- to unite or fuse (as pieces of metal) by hammering, compressing, or the like, especially after rendering soft or pasty by heat, and sometimes with the addition of fusible material like or unlike the pieces to be united.
- to bring into complete union, harmony, agreement, etc.
- to undergo welding; be capable of being welded: a metal that welds easily.
- a welded junction or joint.
- the act of welding or the state of being welded.
Origin of weld1
- Sir Frederick Aloysius. 1823–91, New Zealand statesman, born in England: prime minister of New Zealand (1864–65)
- (tr) to unite (pieces of metal or plastic) together, as by softening with heat and hammering or by fusion
- to bring or admit of being brought into close association or union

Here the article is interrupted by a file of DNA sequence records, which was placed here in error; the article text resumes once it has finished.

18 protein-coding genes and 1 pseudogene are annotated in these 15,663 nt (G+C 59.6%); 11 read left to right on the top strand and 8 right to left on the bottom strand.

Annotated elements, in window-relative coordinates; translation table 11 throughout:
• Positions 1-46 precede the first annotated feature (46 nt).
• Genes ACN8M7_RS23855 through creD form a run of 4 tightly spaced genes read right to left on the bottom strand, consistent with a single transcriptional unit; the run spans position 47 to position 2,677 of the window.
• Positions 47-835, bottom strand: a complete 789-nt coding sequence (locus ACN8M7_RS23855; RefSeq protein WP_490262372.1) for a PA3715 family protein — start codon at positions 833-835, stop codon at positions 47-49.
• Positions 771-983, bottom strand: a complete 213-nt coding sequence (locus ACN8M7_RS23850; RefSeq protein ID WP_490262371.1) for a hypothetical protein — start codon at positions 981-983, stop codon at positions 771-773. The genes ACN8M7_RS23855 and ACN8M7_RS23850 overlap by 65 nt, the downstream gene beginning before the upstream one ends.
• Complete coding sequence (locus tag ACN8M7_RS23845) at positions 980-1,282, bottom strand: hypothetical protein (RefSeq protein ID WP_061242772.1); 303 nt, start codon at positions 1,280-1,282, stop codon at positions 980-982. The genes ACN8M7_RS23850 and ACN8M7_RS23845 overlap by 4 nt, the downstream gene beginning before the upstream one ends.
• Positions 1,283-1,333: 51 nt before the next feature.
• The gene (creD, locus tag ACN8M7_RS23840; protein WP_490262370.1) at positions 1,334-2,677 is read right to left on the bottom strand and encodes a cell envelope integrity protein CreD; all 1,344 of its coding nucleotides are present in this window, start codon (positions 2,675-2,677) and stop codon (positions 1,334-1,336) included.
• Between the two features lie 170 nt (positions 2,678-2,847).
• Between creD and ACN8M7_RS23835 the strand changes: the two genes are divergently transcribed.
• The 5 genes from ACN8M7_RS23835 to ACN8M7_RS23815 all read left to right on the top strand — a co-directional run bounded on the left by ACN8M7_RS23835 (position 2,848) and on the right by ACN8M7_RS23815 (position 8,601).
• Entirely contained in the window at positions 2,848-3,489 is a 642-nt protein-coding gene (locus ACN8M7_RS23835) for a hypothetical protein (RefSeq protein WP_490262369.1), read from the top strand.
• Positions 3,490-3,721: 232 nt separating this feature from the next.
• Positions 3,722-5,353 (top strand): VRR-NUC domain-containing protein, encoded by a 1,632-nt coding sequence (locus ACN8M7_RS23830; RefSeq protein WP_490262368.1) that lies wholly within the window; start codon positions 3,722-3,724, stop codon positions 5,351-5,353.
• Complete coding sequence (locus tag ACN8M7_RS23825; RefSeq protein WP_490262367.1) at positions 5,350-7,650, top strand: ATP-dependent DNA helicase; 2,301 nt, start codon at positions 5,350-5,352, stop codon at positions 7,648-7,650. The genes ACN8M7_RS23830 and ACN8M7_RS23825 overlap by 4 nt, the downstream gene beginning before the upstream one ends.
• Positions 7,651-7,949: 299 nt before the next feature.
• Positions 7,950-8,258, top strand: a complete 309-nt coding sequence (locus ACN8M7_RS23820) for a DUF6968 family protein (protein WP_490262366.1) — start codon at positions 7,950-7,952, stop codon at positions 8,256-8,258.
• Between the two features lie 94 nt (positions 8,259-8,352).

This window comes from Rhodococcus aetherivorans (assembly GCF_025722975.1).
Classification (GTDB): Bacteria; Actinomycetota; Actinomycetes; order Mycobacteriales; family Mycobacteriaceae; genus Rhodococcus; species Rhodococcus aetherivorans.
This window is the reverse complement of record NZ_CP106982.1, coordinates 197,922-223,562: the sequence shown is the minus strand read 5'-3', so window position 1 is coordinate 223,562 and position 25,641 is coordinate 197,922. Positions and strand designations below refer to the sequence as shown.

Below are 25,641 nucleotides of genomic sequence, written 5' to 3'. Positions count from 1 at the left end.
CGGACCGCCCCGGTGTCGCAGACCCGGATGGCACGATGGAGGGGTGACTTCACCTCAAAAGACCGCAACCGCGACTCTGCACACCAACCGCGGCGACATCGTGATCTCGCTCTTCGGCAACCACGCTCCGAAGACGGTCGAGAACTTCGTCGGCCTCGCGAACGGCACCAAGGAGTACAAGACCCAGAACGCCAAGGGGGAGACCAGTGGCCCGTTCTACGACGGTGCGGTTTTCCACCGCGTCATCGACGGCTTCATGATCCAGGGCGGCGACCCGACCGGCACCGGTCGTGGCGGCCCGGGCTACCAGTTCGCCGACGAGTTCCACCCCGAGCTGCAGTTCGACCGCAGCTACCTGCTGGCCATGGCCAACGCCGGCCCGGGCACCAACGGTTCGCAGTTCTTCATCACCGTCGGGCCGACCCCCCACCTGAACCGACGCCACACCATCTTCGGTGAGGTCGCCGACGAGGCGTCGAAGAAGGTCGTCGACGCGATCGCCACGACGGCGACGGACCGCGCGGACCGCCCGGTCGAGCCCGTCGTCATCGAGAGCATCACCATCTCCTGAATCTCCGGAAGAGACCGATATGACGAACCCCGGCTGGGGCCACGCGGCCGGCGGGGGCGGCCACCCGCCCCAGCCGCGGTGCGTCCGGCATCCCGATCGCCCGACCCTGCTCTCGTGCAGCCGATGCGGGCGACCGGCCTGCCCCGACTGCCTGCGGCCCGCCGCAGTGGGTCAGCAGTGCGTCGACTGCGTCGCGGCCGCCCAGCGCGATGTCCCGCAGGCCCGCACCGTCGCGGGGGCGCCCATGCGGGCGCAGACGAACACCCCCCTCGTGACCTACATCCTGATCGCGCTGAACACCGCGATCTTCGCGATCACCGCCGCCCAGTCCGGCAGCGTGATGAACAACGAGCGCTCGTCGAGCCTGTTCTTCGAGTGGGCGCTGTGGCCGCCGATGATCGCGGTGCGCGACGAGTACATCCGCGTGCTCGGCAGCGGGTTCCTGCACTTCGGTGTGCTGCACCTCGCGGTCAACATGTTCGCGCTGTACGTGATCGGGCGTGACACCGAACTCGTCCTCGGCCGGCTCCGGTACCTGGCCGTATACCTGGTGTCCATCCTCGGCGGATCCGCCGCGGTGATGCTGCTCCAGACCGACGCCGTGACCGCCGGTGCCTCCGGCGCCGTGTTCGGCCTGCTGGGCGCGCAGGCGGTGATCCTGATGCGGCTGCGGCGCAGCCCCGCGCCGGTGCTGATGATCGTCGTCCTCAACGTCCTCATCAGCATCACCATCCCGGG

- a joint formed by welding
wold or woald (wəʊld)
- a yellow dye obtained from the plant dyer's rocket
- another name for dyer's rocket
Word Origin and History for weldability
plant (Resedo luteola) producing yellow dye, late 14c., from Old English *wealde, perhaps a variant of Old English wald "forest" (cf. Middle Low German walde, Middle Dutch woude). Spanish gualda, French gaude are Germanic loan-words.
"joint formed by welding," 1831, from weld (v.).
1590s, alteration of well (v.) "to boil, rise;" influenced by past participle form welled. Related: Welded; welding.